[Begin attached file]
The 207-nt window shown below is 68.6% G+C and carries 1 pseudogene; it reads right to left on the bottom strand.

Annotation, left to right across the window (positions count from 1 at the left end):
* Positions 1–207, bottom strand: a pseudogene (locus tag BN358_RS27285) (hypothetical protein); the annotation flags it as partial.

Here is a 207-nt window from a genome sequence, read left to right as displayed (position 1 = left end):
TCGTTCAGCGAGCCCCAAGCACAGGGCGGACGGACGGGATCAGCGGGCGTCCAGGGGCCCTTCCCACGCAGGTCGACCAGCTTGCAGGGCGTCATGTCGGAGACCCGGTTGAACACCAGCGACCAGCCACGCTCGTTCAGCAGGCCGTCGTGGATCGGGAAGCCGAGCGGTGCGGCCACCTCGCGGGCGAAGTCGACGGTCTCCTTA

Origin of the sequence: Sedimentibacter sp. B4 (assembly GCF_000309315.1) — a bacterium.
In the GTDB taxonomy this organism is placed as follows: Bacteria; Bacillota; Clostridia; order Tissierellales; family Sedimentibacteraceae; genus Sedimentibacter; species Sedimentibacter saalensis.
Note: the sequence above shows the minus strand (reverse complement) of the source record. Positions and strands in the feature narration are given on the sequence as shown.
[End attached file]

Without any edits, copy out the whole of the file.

The 207-nt window shown below is 68.6% G+C and carries 1 pseudogene; it reads right to left on the bottom strand.

Annotation, left to right across the window (positions count from 1 at the left end):
* Positions 1–207, bottom strand: a pseudogene (locus tag BN358_RS27285) (hypothetical protein); the annotation flags it as partial.

Here is a 207-nt window from a genome sequence, read left to right as displayed (position 1 = left end):
TCGTTCAGCGAGCCCCAAGCACAGGGCGGACGGACGGGATCAGCGGGCGTCCAGGGGCCCTTCCCACGCAGGTCGACCAGCTTGCAGGGCGTCATGTCGGAGACCCGGTTGAACACCAGCGACCAGCCACGCTCGTTCAGCAGGCCGTCGTGGATCGGGAAGCCGAGCGGTGCGGCCACCTCGCGGGCGAAGTCGACGGTCTCCTTA

Origin of the sequence: Sedimentibacter sp. B4 (assembly GCF_000309315.1) — a bacterium.
In the GTDB taxonomy this organism is placed as follows: Bacteria; Bacillota; Clostridia; order Tissierellales; family Sedimentibacteraceae; genus Sedimentibacter; species Sedimentibacter saalensis.
Note: the sequence above shows the minus strand (reverse complement) of the source record. Positions and strands in the feature narration are given on the sequence as shown.